“¿Quién? ¿Quién eres,” le pregunté, frotando los ojos con mis puños con incredulidad.

“¿Tú no sabes?”

No. No idea. No conozco a cualquier hombrecitos. ¿Eres tú una invención? ¿Alguien que me imaginaba?“

Sabes ya mi nombre. Es el mismo de tuyo.”

“¡Ay-yi-yi! ¿De dónde vienes?”

“Aquí. Siempre aquí. Vivo dentro de ti.”

¡Aquí! ¡Siempre! ¡Dentro de yo mismo! Me sentí más y más confundido. Cuando traté poner un dedo en el hombrecito, mi dedo pasó por su cuerpo como sí él estaba el aire. ¡Carrumba! ¿Por qué estoy platicar con un hombrecito imaginario? Él es una alucinación. ¡Ay, estoy fatigado!

Now try writing a story on your own. Keep it simple, on the level of a story you would tell a child. Keep it short and manageable. Play with it. If you write on your computer with Microsoft Word, you can go to the “Review” tab on the menu bar and set the proofing language. When you right click on a word, there is a link to synonyms. It’s a great way to sharpen your writing and expand your vocabulary.

Try this:

Choose a dozen words – verbs, prepositions, phrases – and write them across the top of your page. Next, look at the words and phrases and note the words, thoughts, actions, or events they suggest. Use them as the basis for a story. Use them naturally, in your particular way of speaking. Watch what happens.

Try this:

Create several characters and put them into a conversation in your second language. Try to inhabit each character, and give each one a distinct way of speaking. You may find yourself writing short, punchy phrases – the kind we say all the time. The dialogue will suggest the vocabulary.

If you have a native-speaker friend, or one who is highly fluent in your second language, engage them as a critical reader to give you constructive criticism. Two things will happen: 1) Your use of the language will improve, and 2) you may detect a subtle but distinct aspect of your mind you hadn’t noticed before.

Buena suerte!

 

 

Spanish – getting it WRITE

OAXACA, Mexico

At the end of my first day of my first immersion at the Spanish Institute of Puebla, Claudia assigned “tarea” or homework: Write ten sentences in the “co-preterito” or past imperfect.  You know, the sentences that say “I used to do this,” or “I was doing this.”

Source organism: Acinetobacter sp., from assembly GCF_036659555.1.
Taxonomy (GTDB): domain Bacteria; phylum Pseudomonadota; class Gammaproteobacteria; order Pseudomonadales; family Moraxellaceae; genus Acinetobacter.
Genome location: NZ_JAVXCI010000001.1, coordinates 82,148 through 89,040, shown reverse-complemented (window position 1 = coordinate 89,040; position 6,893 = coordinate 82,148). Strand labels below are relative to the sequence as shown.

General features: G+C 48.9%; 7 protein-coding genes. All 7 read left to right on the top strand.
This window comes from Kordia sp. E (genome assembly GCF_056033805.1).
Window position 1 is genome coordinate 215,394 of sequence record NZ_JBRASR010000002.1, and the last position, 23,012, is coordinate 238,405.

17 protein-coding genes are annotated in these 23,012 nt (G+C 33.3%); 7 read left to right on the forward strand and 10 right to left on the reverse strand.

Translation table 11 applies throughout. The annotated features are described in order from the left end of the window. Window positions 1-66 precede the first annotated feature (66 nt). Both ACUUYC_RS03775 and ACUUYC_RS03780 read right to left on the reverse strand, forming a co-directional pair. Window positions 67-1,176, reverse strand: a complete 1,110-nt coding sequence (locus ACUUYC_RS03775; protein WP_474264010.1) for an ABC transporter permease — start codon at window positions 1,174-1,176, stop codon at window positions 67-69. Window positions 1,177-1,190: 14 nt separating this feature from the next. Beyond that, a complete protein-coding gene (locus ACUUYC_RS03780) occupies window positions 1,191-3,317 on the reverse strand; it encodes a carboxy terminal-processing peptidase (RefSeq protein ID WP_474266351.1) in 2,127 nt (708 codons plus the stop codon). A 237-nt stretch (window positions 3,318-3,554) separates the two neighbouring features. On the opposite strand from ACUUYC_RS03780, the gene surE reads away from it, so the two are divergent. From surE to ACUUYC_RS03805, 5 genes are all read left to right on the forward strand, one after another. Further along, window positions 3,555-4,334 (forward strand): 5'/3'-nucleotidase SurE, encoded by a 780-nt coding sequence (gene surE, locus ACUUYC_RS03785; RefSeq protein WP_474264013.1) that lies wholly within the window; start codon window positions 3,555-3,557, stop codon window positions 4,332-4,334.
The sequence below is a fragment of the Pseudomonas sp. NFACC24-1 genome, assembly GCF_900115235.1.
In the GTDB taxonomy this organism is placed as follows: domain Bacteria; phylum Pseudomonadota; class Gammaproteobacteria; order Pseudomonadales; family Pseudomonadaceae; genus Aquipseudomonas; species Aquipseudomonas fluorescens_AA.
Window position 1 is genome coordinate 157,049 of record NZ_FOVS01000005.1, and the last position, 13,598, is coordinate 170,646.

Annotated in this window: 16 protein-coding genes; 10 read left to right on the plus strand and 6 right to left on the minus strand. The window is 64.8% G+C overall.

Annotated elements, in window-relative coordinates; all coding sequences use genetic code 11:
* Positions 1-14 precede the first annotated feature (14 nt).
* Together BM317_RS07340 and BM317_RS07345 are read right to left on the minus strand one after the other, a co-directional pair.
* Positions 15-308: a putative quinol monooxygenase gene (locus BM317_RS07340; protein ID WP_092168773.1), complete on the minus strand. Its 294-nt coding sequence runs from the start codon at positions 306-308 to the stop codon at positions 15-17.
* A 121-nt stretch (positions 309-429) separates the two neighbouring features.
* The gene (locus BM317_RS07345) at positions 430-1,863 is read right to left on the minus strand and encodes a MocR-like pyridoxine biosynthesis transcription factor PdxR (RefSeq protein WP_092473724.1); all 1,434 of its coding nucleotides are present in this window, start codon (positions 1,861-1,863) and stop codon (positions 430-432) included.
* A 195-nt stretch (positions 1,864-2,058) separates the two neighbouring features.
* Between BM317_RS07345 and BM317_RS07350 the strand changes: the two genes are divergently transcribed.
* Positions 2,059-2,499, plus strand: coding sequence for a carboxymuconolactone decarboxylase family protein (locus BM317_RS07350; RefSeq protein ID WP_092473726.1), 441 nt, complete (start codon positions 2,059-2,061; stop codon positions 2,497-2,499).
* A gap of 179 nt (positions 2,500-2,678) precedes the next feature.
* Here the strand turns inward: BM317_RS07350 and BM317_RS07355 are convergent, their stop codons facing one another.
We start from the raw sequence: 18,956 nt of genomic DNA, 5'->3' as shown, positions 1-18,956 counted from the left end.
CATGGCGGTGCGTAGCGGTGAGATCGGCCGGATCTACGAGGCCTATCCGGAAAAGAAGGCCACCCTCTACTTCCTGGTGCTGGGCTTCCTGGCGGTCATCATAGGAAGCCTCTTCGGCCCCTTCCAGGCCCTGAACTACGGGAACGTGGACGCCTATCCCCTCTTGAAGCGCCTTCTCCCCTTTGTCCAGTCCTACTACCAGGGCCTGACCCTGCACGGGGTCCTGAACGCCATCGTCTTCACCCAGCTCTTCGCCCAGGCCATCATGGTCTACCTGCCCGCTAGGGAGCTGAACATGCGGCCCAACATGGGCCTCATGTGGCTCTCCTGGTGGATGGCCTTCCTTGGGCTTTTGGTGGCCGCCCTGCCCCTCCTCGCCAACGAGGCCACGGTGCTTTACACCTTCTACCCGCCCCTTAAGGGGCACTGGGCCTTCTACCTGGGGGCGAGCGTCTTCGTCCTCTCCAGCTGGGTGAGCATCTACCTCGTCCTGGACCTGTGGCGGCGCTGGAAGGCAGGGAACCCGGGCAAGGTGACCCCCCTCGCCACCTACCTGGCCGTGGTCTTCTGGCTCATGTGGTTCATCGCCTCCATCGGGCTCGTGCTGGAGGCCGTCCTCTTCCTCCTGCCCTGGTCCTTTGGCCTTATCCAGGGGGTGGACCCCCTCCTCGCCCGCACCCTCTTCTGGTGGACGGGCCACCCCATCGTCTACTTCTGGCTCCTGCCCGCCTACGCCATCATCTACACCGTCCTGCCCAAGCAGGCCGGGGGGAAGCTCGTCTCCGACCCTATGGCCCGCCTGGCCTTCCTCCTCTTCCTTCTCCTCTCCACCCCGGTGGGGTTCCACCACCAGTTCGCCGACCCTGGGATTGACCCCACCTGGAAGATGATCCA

Ten sentences in the imperfect!  That’s all?  Ten random sentences in the past perfect?  I can do that in twenty minutes! That’s not much of an assignment.  I expect something more for my fee!  So I set to make it something more and found a strategy that worked well for me – then and now.

The imperfect is ideal for narratives and description.  That evening, I hit on telling a story I might relate in a conversation.  Sitting at my small desk, I thought about a story of ten or a dozen lines.  It wasn’t anything serious, just an episode with a beginning, middle and end.   Then I picked the verbs I wanted for the imperfect and wrote them across the top of the page.

Then a decision:  Write the story in English and then translate or rewrite it in Spanish?  Or just plunge into Spanish and start writing?   Writing in English struck me as half-hearted – almost cheating – and self-defeating.  Writing in Spanish meant thinking in Spanish, and wasn’t that the point of immersion – to learn to think and speak in Spanish?

After two hours and a couple false starts, I finished a one-page story I was proud to hand in the next day.  Besides the ten sentences in the imperfect, the narrative needed a few in the present and future tenses.  I gave it to Claudia, she put on her glasses, and read it.   She said nothing, but looked at me with a question in her eyes, as if awaiting an explanation.

In halting Spanish, I said writing a story seemed like the best way to practice the imperfect in a context.  This seemed to me a good way to create a coherent relationship among the sentences was to write them the way I   would say them in a conversation.  This way I can get used to handling several verbs in shaping a story.

She smiled and nodded.  “Si,” she agreed.  Thereafter, I wrote essays, short stories, and opinion pieces every day during each of the five immersions.  As my Spanish improved over time, I  wrote longer stories, developed characters and plots, and gave them richer details and greater nuance.  My writings ranged over simple narratives, humor, short fiction, and political editorials.

The point of writing